Five Things on Friday

Sunflower-remind-flower-81168-lIt's summertime, in case you hadn't noticed, and my brain is feeling lazy.  So, inspired by Tim Ferriss, who sent out a 5-Bullet Friday to subscribers (I'm one, though I have a little bit of a love-hate relationship with him), I thought I'd write a lazy blog post.  Besides, today is a holiday, or sort of one (for those of you not in the states, tomorrow is our Independence Day, more often known as the Fourth).  So here goes:

Book I'm Reading: Little Night by Luanne Rice.  Jury is still out on this one, a women's fiction novel to be sure.  I've read a ton of her books so I'm sure I'll end up liking this, too.  (By the way, she's got a nice piece on writing novels on her blog.)  And, since I'm feeling lazy, I'll add a couple more books I've read lately rather than write a whole post on this topic.  I finally got The Girl on the Train from the library, and read it in a couple of days.  The first couple hundred pages were fantastic, and then I got a bit weary of it all.  But read it as a primer on adding conflict–lots of it–to your novels.  Also read A is For Alibi by Sue Grafton (duh) for purposes of a structure discussion. This is the first book in the series that is currently at X, coming this summer, and it held up well.  I loved these books when I first discovered them and got to about F or G, before I got bored with the same set-up over and over.  But this series was groundbreaking in presenting a female private detective, and its fun to read a book set before the internet and cellphones changed the world.

What I'm Writing: My next novel.  It involves crystals and female correspondents of the journalist type and that is all I will say.  (The macaron novel is currently being shopped.)  Oh, and I'm managing to pen the occasional blog post.

What I'm Listening To: I don't listen to music when I write and I always feel a bit inferior when I read the elaborate play lists that other novelists compile for each book.  But I do love music, and in our kitchen the radio is always on (weird old-school habit I got from my mother) and it is always tuned to our local station, KINK-FM, which plays a fantastic variety of tunes.  Go to the website and stream it and you'll see what I mean.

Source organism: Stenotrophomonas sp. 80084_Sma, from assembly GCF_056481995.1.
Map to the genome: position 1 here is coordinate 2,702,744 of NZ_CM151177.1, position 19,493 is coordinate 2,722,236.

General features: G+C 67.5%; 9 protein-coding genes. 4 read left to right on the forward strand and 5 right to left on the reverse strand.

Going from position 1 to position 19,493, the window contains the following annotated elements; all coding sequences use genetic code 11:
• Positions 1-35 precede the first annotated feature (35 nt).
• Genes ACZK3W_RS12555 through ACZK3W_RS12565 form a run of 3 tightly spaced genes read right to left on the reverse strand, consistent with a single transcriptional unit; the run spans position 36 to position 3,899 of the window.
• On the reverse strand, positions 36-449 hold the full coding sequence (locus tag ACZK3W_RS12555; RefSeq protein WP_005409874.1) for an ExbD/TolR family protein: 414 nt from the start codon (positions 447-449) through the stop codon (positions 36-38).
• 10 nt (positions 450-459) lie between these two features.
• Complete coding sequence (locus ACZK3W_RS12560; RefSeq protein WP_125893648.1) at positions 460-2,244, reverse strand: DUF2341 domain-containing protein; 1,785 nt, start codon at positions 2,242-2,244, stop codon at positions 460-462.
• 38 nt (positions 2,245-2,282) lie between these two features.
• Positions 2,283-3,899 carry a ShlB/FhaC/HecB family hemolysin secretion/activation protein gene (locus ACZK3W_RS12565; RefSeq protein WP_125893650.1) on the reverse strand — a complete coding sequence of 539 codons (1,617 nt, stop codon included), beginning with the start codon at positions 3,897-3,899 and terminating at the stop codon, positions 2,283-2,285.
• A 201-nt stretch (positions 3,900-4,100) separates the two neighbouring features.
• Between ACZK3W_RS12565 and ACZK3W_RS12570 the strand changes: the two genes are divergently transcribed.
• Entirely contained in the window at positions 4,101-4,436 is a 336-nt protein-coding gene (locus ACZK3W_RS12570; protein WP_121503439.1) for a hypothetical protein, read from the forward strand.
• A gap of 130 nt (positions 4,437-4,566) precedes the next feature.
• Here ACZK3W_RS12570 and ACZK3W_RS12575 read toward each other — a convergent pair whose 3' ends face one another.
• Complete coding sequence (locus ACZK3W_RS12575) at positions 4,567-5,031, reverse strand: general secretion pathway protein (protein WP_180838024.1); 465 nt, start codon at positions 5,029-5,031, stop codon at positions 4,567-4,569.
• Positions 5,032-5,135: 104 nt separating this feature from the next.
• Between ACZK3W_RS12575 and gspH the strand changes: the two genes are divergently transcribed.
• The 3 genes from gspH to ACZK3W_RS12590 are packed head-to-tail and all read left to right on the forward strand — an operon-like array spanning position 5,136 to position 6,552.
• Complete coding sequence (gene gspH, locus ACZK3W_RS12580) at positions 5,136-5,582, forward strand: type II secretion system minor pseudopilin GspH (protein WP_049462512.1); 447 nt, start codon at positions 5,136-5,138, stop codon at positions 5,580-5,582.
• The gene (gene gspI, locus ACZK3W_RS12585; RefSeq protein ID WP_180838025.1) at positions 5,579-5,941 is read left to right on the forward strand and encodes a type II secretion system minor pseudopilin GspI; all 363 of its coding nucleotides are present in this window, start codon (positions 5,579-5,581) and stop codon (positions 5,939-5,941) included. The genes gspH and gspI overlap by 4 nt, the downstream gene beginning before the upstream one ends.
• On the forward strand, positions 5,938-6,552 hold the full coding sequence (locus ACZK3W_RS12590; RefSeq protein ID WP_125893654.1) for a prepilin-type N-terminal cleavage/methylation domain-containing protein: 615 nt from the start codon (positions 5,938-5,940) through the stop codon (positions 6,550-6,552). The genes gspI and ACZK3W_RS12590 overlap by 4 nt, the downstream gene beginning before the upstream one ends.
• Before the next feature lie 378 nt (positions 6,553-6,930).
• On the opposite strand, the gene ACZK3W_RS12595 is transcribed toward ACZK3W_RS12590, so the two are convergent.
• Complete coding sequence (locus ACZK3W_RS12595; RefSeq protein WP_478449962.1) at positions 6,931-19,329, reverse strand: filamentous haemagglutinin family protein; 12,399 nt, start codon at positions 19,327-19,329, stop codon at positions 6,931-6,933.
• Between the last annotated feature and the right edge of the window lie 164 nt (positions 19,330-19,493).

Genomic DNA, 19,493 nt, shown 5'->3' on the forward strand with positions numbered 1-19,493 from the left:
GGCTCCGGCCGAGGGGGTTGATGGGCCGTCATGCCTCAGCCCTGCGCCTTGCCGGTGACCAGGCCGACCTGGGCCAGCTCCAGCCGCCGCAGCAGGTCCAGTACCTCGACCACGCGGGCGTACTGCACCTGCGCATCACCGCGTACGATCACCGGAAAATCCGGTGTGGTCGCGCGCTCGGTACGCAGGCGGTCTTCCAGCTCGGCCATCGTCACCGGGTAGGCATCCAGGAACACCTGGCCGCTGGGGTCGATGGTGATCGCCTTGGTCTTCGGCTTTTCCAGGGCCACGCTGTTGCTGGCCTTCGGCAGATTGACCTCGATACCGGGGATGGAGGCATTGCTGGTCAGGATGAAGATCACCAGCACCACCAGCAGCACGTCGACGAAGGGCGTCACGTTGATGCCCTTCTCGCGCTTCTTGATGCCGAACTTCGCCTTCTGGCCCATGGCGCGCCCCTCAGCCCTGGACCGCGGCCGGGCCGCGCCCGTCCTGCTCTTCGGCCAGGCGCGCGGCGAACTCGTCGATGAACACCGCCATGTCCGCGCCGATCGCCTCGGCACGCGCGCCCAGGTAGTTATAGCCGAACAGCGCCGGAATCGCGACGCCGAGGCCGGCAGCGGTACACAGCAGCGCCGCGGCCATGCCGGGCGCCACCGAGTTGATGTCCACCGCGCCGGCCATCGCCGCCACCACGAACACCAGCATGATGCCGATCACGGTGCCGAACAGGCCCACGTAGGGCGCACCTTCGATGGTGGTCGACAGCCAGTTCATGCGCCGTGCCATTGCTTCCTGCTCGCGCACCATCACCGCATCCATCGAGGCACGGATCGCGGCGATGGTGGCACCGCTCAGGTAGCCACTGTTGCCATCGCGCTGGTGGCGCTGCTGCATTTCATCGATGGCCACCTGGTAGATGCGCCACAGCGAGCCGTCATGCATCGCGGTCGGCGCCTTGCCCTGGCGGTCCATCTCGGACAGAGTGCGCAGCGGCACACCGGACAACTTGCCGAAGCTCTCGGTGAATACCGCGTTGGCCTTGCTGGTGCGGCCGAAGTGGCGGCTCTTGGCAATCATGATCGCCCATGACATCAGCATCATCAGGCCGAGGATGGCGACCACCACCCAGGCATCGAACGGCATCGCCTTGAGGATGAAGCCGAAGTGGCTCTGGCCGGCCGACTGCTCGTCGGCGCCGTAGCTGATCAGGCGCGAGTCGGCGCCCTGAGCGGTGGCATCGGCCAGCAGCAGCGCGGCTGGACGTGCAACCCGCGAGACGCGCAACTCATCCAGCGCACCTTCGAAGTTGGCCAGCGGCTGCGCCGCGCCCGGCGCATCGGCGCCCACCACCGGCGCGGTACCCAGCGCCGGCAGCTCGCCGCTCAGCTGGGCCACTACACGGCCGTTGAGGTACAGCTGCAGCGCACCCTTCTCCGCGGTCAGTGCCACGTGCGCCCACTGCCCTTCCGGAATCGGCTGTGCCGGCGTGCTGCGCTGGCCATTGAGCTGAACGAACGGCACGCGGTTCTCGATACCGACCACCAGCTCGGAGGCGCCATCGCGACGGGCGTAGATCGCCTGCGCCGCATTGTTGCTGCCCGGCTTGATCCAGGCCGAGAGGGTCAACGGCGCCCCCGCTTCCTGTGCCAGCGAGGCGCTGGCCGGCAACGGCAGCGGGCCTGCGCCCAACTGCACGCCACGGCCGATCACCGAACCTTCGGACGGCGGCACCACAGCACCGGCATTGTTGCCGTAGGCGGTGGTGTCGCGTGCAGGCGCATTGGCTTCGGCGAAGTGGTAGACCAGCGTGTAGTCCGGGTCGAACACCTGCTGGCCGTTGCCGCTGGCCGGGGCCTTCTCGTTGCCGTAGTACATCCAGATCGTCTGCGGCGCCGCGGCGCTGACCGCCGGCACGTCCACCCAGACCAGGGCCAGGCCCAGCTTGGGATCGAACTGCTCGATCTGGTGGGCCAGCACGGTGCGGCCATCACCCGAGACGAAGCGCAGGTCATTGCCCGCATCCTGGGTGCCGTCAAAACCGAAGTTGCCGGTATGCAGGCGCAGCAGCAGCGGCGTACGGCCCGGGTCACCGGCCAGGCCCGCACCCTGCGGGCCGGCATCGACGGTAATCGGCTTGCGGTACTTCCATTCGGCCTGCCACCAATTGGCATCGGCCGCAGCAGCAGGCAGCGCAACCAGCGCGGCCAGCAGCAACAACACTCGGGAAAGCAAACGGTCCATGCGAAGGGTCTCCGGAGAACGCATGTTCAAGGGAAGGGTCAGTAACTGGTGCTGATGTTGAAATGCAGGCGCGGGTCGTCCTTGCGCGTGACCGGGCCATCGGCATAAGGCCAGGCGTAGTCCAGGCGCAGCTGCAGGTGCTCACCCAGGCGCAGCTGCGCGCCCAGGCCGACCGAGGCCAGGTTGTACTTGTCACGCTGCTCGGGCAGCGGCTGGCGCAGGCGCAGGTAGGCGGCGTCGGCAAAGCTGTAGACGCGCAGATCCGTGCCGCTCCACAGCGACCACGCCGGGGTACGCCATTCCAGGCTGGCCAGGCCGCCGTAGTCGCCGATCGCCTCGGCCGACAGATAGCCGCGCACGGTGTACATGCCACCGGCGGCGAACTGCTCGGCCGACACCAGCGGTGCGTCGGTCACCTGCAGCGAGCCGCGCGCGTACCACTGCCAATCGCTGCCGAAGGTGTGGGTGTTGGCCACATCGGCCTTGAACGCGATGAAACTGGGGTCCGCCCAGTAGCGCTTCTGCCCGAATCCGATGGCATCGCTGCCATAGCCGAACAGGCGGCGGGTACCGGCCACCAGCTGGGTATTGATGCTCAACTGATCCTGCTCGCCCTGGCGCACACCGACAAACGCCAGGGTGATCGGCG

What I'm Complaining About: The heat.  It was 97 degrees here yesterday, and that's after a couple of weeks of temps in the 90s, with more to come.  Bear in mind that I live in Portland, where the joke is that summer starts on July 5th, the day after Independence Day, which is always rainy. Not this year.  We've had a crazy warm and dry winter and spring and now a hot, hot summer.  Ugh.

What I'm Loving:  Getting up every morning by 5:30 and sitting outside on the deck writing.  It's my favorite time of day.

So, what's up with you this summer Friday?  Please share.  You can use one of my "whats" above or create your own. I'd truly love to hear what's going on with you!

Photo by remind.

10 thoughts on “Five Things on Friday”

  1. Yeah, I don’t know how crazy I am about tunes that are thrown into the manuscript for no apparent reason. The earliest I remember that trick was in one of Michael Connelly’s Harry Bosch books. Harry likes a sax player, Frank Morgan, I think. I found it really kool at first. Having considered it over the years I’m not sure Bosch would tell anyone if he liked music. He might shoot you if you disparaged his player, but I don’t see him admitting to liking it. I may have someone discover a CD in the player at Moses Palmer’s apartment, as if he were listening but not telling anyone.
    My musical taste hasn’t changed, but there’s a difference in how I value it. As I began this post “The Edge of Seventeen” by Fleetwood Mac was playing on the radio. The instruments play chord changes but no melody. Stevie Nicks’s voice provides the melody. So I wonder where Lindsey Buckingham was while she was singing.